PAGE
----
Thursday, September 29, 2005

A vegetative state

One of my favourite little graffiti conversations is etched above the urinals at the Union Club. It warms my heart every time I read it:
"How many peas does it take to change a lightbulb?"
"None, they don't have any arms."


Not really, it's just the way they're made

Tuesday, September 27, 2005

Monday, September 19, 2005

The Trouble with Auntie

I'm not quite sure what the ABC is up to lately. It's the Saturday and Sunday night line-ups which have me puzzled. The old Sunday night in with Auntie is a long established tradtion in my household—well, it was when I was a kid, and it is now that I am a conservative old man. An old man who shakes his head in wonder that what on earth Mark Latham thinks he's achieving with all this bile; and the same goes for Robert Doyle and his spectacular policy launch last week; and for those New Zealandish voters; and, and I'll stop now.

The way I see it is grey-haired types stay home with a certain amount of regularity on a Saturday night. Agreed? Whereas, plenty o' people of all ages stay home on a Sunday night, what with work eating into our Mondays.

So the ABC gives us Midsomer Murders of a Saturday night. Fine. My grandmother will happily sit down with a stable-table and a boiled egg to sigh about how wonderful the old days were and reminisce about the verdant joys of a village life she's only ever dreamed of, where there was nothing untoward about two ladies co-habiting, the vicar rode a bicycle and red lipstick was considered garish (and red shoes too, for that matter). Nothing new there.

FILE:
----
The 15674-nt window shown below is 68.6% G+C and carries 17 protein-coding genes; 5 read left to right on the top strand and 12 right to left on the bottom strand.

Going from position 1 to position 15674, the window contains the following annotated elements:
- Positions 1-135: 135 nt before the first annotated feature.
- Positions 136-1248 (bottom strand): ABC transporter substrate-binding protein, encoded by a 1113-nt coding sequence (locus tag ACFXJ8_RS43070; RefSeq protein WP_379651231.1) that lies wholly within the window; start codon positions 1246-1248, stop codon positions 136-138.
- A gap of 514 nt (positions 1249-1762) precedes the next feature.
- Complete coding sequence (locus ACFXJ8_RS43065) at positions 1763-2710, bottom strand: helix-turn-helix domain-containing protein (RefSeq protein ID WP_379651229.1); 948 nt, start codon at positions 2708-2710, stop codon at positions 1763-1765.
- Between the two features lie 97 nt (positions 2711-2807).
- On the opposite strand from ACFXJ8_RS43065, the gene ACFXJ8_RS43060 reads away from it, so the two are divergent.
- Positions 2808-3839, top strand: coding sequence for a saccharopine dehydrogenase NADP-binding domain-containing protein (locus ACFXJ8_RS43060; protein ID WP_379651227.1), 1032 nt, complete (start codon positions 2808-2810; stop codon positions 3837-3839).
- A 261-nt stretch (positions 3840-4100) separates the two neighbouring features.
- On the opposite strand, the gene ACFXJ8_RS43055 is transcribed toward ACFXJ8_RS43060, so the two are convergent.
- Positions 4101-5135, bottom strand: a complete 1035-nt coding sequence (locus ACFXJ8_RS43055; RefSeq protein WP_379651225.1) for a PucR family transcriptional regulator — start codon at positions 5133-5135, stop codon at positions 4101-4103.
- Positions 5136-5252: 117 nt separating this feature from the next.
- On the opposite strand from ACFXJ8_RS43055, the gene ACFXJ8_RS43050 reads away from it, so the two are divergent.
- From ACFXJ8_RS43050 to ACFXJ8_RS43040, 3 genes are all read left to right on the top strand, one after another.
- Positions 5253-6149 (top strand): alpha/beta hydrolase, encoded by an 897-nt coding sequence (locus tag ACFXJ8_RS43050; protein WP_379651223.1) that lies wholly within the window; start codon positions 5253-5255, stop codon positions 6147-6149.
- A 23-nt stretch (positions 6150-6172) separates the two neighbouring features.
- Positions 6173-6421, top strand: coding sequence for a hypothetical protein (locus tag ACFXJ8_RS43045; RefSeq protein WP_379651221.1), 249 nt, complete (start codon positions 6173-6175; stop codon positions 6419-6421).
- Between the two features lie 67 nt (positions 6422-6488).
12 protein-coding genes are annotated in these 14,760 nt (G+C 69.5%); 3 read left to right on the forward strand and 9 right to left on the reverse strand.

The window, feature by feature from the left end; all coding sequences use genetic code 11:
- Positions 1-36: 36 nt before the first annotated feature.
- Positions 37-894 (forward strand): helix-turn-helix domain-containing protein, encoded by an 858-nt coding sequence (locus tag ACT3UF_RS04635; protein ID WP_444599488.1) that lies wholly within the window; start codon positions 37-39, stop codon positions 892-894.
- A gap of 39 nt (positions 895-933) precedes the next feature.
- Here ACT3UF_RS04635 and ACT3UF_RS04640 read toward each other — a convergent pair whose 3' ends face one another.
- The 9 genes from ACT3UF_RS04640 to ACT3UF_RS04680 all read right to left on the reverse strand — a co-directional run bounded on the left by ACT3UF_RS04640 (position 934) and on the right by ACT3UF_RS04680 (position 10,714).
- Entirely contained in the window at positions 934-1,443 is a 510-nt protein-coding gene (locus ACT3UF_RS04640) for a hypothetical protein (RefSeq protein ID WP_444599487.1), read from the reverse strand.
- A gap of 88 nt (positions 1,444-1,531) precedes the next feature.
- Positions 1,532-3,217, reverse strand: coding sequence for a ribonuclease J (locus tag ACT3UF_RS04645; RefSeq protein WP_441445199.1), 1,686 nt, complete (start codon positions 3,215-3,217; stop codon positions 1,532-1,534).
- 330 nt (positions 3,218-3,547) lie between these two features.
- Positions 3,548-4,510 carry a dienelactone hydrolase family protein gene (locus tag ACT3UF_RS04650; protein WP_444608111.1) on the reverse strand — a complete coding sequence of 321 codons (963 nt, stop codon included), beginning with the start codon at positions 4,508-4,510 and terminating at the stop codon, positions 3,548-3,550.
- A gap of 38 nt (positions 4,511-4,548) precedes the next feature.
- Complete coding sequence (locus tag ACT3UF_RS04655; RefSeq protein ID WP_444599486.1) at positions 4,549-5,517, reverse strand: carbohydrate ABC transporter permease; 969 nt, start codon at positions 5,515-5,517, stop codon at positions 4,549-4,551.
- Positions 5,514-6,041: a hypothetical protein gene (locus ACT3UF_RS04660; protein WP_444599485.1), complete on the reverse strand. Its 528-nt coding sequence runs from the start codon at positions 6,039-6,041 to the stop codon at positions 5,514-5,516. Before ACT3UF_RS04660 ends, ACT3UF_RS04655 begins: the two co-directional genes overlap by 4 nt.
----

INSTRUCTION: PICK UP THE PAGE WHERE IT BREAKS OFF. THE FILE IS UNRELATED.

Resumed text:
And on Sunday night, my parents, who are only just starting to grey, get all het up over New Tricks, about a quartet of grumpy old has-beens (both as actors and characters) including a feisty, muttony Alison Braithwaite, solving cases. The attraction here is that the characters in this TV show are slightly older than my olds, so they can sit there with their Sunday night boiled egg and guffaw at the old klutzes, thinking "thank christ we're not that old yet!" Nothing new there—onscreen, or off.

Recently, this has been followed by Canterbury Tales. My mother doesn't even get Canterbury Tales. "It's, like, Chaucer, mum. Surely you read this when you were at school. It was published around then." But no, it's the washing up and an early night for them after New Tricks.

The common denominator of this is that the audiences for both programs enjoy a boiled egg while they watch. They are old people. And these shows are on different fucking nights. Who on earth in the programming department deep in the bowels of Ultimo (it can't have been anything but some vogue-ish Sydney decision) decided that it would be fun to stretch the gerry programs over two nights, and follow them—each of them—with shows that younger people can relate to? Nay, can sit in front of with a pizza and still go "cool", or "phwoar!" or even just "what's this then?"at?

So, why doesn't Auntie program New Tricks to follow Midsomer Murders—that way, the boiled-eggers of this world could have a jolly good night in with a few chuckles and "I don't mind if I do have a little whisky before bed, it is Saturday night after all". While those of us with less, let me say, quintogenarian tastes, could stretch out on the couch with a nice little reefer, a vegetarian with hot salami and a cleanskin red, in front of Hustle, followed by Canterbury Tales. That way we get 2 hours of quality entertainment, each of us, on our respective nights. And never the twain shall meet.